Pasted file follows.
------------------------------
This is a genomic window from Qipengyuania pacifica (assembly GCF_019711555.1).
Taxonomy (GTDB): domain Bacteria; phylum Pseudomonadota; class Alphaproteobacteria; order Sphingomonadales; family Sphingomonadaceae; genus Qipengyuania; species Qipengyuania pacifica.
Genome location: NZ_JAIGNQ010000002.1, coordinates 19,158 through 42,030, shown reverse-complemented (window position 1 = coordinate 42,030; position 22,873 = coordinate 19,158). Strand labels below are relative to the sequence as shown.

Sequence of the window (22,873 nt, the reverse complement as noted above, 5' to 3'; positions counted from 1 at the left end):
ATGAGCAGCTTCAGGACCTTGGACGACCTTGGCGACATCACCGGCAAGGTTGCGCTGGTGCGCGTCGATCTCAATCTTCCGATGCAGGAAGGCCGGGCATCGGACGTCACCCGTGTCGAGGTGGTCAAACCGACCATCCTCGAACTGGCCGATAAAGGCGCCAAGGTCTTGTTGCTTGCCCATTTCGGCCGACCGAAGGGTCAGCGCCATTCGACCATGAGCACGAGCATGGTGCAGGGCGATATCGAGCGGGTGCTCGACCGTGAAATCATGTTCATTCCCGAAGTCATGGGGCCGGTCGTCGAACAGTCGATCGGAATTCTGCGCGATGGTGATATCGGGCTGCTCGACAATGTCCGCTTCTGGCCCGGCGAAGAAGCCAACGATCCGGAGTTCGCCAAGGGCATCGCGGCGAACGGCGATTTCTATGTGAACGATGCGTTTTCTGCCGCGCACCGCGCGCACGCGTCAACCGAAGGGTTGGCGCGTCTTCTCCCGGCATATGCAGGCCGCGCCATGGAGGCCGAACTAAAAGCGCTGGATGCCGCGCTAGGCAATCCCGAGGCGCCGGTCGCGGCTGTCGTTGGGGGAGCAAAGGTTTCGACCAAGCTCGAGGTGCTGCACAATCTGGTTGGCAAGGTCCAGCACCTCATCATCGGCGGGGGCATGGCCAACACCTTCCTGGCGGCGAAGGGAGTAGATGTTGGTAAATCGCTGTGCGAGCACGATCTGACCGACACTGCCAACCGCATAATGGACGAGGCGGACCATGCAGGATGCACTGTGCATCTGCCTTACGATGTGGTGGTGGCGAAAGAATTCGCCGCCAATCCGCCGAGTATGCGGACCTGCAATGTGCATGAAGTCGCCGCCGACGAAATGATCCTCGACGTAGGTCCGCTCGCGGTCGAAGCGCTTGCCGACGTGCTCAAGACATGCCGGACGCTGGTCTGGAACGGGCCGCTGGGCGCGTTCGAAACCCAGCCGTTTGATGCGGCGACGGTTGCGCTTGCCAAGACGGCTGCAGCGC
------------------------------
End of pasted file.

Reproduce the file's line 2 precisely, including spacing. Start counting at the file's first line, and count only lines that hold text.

Taxonomy (GTDB): domain Bacteria; phylum Pseudomonadota; class Alphaproteobacteria; order Sphingomonadales; family Sphingomonadaceae; genus Qipengyuania; species Qipengyuania pacifica.